Axios Generate

A green lightbulb.

March 14, 2019

Good morning! Was this email forwarded to you? Sign up here

Situational awareness: Tesla will unveil its Model Y, a small SUV, at 8pm PT tonight in Los Angeles. Per MarketWatch, the rollout arrives as Tesla is "beset by concerns about demand and margins."

I'm still in Houston, which means we're still opening the newsletter with songs from the great Texas movie "Dazed and Confused." So let's take it easy...

1 big thing: How GM sees the EV charging landscape

Photo of GM's Mike Ableson and an electric vehicle charging sign

Photo illustration: Axios visuals

HOUSTON — Here's one sign General Motors believes electric vehicles will be a big deal: They recently moved a longtime senior executive, Mike Ableson, into the newly created role of VP for EV charging and infrastructure.

Why it matters: The company has vowed to bring 20 all-electric vehicles to market by 2023. But making EVs a successful long-term bet will require deployment of lots of convenient charging infrastructure. That's not a business GM is in, so they need an exec dedicated to working with partners.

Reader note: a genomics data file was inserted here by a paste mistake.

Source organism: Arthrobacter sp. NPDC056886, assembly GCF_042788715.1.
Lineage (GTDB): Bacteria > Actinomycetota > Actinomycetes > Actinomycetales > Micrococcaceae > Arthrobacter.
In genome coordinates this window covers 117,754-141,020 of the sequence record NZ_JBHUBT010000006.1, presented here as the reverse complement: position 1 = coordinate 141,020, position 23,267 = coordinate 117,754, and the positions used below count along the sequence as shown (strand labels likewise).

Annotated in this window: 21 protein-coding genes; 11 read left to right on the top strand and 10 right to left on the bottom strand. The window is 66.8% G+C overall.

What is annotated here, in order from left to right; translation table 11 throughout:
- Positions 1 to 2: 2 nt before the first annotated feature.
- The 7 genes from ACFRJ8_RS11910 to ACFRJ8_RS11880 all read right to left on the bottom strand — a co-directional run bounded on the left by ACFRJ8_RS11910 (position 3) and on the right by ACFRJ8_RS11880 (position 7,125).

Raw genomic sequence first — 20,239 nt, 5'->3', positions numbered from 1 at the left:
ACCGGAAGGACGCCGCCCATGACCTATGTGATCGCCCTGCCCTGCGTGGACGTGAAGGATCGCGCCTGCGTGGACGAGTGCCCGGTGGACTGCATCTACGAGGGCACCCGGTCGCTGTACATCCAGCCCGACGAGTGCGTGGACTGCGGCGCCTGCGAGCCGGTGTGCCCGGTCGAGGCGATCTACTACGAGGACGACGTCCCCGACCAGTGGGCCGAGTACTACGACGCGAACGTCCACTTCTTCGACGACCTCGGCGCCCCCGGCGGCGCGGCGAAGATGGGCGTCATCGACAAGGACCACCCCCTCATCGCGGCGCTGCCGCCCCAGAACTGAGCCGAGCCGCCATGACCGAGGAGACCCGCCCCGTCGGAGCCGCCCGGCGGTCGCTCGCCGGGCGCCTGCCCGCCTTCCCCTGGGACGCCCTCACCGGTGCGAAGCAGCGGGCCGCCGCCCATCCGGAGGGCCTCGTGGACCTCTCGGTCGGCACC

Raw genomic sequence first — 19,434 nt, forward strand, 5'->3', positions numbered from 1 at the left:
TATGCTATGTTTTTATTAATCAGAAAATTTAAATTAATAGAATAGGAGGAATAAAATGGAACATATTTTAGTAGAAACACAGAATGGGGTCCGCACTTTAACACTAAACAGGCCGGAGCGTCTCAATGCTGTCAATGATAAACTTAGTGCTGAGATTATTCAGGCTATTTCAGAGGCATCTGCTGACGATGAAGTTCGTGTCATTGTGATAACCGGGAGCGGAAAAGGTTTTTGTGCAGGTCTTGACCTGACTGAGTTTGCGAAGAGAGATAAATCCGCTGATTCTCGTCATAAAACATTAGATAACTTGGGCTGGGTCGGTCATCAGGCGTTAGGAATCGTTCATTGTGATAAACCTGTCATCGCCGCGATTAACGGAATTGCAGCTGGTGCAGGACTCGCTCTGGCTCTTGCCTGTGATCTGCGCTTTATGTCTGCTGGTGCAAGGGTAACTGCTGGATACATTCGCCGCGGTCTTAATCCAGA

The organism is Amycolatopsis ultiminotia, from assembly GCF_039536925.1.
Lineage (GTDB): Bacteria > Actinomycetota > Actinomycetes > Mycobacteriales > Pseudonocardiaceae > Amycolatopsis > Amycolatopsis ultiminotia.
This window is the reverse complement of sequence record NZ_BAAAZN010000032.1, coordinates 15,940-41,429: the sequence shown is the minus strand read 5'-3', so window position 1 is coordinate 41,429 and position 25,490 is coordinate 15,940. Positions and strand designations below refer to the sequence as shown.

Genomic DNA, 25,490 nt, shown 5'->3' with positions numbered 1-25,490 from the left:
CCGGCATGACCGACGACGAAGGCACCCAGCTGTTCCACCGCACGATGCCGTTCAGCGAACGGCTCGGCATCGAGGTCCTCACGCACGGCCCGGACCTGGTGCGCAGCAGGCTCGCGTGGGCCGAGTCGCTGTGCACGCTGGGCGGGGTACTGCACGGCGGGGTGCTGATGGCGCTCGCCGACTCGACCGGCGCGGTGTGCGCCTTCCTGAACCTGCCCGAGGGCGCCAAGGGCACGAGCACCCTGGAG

“There are lots of entities out there ... that are willing to invest in infrastructure, and so we recognized that in order to make sure we got sufficient EV charging infrastructure out there fast enough, we were going to have to start working very actively with these companies."
— Mike Ableson, to Axios

Here are a few takeaways from our interview at the big CERAWeek by IHS Markit conference...

1. New partners (maybe): Ableson reveals that GM is in discussions with more charging companies about joining an access and data-sharing initiative announced in January with 3 major networks: EVgo, ChargePoint and Greenlots.

  • The program is intended to provide information about station location, availability and status on the screen of recent Chevy Bolts, instead of consumers having to rely on separate phone apps for separate networks.
  • “We think we can take a lot of friction out of that whole experience," he says.

2. Business model: Even in the long-term, don't look for GM to roll out its own charging network. And he doesn't think that would be a good idea for the auto industry as a whole.

  • “Having charge networks dedicated to a specific OEM is not the right answer long-term for society in general. We’d go nuts if you had GM gas stations and Ford gas stations and Chrysler gas stations,” he says.